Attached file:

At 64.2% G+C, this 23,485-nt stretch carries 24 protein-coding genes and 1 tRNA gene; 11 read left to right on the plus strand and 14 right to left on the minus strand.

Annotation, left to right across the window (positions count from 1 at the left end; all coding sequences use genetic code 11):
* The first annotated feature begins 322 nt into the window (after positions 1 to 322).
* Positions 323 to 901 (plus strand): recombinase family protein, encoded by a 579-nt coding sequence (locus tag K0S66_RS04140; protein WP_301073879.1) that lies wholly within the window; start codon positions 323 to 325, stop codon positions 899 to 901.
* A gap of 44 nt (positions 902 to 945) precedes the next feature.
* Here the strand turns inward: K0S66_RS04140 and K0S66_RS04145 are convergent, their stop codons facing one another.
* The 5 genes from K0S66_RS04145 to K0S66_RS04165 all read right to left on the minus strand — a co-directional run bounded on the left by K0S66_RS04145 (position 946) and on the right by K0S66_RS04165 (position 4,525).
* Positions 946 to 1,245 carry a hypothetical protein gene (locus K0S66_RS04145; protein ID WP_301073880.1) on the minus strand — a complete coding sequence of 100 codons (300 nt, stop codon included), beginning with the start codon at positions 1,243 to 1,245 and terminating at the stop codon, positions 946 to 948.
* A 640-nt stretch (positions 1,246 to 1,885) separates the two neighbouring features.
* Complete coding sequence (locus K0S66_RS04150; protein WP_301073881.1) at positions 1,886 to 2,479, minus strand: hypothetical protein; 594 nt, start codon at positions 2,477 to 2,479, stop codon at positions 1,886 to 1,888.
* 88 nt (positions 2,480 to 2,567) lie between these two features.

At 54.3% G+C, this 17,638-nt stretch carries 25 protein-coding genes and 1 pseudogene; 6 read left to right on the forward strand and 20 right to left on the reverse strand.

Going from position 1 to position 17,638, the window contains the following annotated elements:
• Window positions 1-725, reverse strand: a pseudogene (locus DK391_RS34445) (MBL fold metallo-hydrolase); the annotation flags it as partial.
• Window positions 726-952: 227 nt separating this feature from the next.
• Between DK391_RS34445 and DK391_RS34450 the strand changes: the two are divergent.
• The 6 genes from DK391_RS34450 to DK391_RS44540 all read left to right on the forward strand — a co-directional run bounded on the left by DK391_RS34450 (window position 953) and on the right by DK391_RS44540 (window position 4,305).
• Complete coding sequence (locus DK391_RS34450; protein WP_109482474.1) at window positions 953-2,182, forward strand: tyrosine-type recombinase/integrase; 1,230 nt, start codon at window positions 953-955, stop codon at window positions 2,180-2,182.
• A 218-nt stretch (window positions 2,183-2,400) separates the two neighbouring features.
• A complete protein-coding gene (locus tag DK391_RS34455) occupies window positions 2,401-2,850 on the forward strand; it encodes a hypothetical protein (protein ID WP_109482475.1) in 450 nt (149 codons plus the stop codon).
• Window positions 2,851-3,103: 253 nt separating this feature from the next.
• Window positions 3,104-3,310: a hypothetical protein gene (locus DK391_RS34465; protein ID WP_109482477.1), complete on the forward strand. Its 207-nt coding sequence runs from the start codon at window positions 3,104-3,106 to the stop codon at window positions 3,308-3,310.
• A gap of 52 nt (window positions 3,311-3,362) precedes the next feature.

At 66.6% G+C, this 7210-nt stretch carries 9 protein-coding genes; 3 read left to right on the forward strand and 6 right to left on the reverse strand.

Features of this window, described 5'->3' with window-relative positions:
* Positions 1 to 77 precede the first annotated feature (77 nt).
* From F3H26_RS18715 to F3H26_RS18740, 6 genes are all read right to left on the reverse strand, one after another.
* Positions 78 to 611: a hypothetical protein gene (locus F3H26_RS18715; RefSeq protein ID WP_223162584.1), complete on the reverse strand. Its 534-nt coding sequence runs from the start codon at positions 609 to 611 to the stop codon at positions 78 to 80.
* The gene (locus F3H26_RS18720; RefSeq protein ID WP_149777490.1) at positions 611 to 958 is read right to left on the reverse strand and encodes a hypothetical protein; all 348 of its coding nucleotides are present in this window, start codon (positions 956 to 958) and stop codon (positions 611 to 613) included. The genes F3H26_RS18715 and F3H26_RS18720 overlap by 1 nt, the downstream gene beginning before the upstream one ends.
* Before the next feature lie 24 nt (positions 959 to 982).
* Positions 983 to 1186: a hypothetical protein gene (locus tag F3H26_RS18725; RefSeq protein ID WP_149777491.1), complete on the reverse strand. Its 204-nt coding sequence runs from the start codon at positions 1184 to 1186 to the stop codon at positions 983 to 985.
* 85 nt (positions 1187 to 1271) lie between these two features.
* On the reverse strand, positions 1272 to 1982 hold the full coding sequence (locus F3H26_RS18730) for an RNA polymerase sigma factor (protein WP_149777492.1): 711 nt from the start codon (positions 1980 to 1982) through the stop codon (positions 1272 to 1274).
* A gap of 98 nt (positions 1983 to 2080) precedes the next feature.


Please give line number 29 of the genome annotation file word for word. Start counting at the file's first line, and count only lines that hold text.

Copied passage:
* The gene (locus F3H26_RS18720; RefSeq protein ID WP_149777490.1) at positions 611 to 958 is read right to left on the reverse strand and encodes a hypothetical protein; all 348 of its coding nucleotides are present in this window, start codon (positions 956 to 958) and stop codon (positions 611 to 613) included. The genes F3H26_RS18715 and F3H26_RS18720 overlap by 1 nt, the downstream gene beginning before the upstream one ends.